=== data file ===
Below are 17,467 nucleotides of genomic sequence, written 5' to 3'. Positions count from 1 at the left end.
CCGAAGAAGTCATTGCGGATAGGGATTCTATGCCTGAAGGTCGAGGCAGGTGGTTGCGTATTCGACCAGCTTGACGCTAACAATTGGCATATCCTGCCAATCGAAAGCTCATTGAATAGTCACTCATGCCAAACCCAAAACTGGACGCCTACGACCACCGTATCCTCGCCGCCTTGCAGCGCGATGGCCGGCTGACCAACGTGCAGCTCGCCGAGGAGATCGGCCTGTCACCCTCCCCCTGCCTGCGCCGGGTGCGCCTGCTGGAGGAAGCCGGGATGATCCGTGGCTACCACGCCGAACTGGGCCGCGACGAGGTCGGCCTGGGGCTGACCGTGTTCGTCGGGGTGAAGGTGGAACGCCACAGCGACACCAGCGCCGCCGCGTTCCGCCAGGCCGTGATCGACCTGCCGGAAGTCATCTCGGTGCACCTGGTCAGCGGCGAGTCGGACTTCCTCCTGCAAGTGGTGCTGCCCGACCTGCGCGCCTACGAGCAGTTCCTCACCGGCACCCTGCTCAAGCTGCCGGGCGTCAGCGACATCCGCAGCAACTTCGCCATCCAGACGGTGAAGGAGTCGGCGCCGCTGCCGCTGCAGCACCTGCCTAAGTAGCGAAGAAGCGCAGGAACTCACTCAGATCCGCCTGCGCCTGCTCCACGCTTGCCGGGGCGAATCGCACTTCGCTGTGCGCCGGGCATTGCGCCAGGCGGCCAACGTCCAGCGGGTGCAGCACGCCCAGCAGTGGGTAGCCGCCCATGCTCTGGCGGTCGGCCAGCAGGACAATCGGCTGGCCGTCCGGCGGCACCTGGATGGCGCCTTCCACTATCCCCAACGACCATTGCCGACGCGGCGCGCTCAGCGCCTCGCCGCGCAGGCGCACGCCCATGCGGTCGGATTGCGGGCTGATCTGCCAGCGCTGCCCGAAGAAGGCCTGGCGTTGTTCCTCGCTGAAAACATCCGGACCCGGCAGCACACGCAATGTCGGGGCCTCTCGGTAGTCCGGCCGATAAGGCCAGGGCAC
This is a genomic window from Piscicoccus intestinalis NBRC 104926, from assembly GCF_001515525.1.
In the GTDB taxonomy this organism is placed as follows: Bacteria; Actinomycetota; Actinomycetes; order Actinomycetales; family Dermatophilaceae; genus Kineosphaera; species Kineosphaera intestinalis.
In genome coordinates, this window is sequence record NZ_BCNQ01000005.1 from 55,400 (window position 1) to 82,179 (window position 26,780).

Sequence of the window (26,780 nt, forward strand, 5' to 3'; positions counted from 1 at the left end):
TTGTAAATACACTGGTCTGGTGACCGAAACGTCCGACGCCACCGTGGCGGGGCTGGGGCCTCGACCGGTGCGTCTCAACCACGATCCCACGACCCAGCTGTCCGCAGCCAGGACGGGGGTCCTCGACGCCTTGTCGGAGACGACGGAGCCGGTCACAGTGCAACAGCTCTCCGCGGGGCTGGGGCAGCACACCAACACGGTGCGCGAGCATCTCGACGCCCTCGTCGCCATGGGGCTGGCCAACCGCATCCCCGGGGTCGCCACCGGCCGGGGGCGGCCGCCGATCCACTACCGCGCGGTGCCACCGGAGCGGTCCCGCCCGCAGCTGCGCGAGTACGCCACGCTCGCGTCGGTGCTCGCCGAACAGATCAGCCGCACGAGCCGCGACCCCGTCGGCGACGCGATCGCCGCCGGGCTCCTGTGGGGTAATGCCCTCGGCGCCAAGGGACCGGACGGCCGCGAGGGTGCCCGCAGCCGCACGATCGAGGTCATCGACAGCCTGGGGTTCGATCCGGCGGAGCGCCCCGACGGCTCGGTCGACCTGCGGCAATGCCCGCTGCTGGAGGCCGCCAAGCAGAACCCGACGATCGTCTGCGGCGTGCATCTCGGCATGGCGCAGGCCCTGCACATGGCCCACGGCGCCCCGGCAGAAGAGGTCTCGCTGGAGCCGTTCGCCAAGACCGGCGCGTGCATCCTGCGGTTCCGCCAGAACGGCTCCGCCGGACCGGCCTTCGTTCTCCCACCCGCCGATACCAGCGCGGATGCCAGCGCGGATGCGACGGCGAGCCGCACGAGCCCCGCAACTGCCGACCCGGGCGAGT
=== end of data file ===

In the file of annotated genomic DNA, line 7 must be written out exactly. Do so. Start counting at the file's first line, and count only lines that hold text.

TTGTAAATACACTGGTCTGGTGACCGAAACGTCCGACGCCACCGTGGCGGGGCTGGGGCCTCGACCGGTGCGTCTCAACCACGATCCCACGACCCAGCTGTCCGCAGCCAGGACGGGGGTCCTCGACGCCTTGTCGGAGACGACGGAGCCGGTCACAGTGCAACAGCTCTCCGCGGGGCTGGGGCAGCACACCAACACGGTGCGCGAGCATCTCGACGCCCTCGTCGCCATGGGGCTGGCCAACCGCATCCCCGGGGTCGCCACCGGCCGGGGGCGGCCGCCGATCCACTACCGCGCGGTGCCACCGGAGCGGTCCCGCCCGCAGCTGCGCGAGTACGCCACGCTCGCGTCGGTGCTCGCCGAACAGATCAGCCGCACGAGCCGCGACCCCGTCGGCGACGCGATCGCCGCCGGGCTCCTGTGGGGTAATGCCCTCGGCGCCAAGGGACCGGACGGCCGCGAGGGTGCCCGCAGCCGCACGATCGAGGTCATCGACAGCCTGGGGTTCGATCCGGCGGAGCGCCCCGACGGCTCGGTCGACCTGCGGCAATGCCCGCTGCTGGAGGCCGCCAAGCAGAACCCGACGATCGTCTGCGGCGTGCATCTCGGCATGGCGCAGGCCCTGCACATGGCCCACGGCGCCCCGGCAGAAGAGGTCTCGCTGGAGCCGTTCGCCAAGACCGGCGCGTGCATCCTGCGGTTCCGCCAGAACGGCTCCGCCGGACCGGCCTTCGTTCTCCCACCCGCCGATACCAGCGCGGATGCCAGCGCGGATGCGACGGCGAGCCGCACGAGCCCCGCAACTGCCGACCCGGGCGAGT